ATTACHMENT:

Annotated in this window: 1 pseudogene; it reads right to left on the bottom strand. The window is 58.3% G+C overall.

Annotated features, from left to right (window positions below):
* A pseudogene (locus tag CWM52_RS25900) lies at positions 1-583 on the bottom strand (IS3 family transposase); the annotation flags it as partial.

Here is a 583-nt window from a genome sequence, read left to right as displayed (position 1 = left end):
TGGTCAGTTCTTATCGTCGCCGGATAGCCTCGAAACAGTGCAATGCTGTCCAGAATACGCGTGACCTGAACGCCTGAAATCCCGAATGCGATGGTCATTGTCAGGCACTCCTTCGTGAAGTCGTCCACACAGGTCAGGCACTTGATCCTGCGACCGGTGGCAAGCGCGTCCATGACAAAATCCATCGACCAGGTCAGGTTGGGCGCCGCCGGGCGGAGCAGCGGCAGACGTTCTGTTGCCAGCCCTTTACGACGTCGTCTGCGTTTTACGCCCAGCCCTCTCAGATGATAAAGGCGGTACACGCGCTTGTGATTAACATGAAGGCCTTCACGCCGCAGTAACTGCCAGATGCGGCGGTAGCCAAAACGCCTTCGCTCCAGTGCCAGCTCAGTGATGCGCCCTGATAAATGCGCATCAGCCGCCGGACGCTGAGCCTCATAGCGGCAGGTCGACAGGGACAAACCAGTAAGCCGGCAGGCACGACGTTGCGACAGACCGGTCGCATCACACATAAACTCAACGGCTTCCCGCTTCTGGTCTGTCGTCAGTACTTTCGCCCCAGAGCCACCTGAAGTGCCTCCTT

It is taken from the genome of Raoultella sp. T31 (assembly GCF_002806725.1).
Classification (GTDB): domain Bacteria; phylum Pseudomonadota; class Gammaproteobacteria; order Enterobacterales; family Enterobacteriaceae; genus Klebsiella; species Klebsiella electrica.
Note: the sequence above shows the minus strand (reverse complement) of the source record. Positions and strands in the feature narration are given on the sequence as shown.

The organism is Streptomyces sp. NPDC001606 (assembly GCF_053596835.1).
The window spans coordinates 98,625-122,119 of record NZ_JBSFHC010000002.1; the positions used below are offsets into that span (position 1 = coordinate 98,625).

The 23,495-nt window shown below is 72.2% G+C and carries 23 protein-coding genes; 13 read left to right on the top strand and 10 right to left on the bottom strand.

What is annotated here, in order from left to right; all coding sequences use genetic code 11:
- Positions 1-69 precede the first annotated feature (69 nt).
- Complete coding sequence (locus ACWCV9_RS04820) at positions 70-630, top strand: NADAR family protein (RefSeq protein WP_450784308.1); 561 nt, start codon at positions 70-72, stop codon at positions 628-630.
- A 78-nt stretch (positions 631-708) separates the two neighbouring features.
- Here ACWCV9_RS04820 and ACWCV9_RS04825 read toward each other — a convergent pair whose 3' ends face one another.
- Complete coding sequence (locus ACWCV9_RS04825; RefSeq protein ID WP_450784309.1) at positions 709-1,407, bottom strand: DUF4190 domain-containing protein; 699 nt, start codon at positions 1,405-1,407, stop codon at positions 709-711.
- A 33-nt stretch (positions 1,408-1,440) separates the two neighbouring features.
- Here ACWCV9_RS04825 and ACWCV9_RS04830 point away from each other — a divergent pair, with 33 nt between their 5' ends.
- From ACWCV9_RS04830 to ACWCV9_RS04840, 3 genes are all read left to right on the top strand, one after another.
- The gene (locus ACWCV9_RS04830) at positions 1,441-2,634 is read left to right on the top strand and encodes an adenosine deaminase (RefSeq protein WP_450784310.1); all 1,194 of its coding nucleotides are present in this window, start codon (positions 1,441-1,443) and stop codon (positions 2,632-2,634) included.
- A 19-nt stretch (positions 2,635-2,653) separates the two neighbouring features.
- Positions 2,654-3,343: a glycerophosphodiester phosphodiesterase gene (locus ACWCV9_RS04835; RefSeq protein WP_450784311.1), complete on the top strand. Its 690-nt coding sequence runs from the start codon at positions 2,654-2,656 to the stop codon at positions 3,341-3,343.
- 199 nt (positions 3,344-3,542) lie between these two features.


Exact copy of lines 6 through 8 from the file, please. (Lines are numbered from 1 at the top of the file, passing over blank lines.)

It is taken from the genome of Raoultella sp. T31 (assembly GCF_002806725.1).
Classification (GTDB): domain Bacteria; phylum Pseudomonadota; class Gammaproteobacteria; order Enterobacterales; family Enterobacteriaceae; genus Klebsiella; species Klebsiella electrica.
Note: the sequence above shows the minus strand (reverse complement) of the source record. Positions and strands in the feature narration are given on the sequence as shown.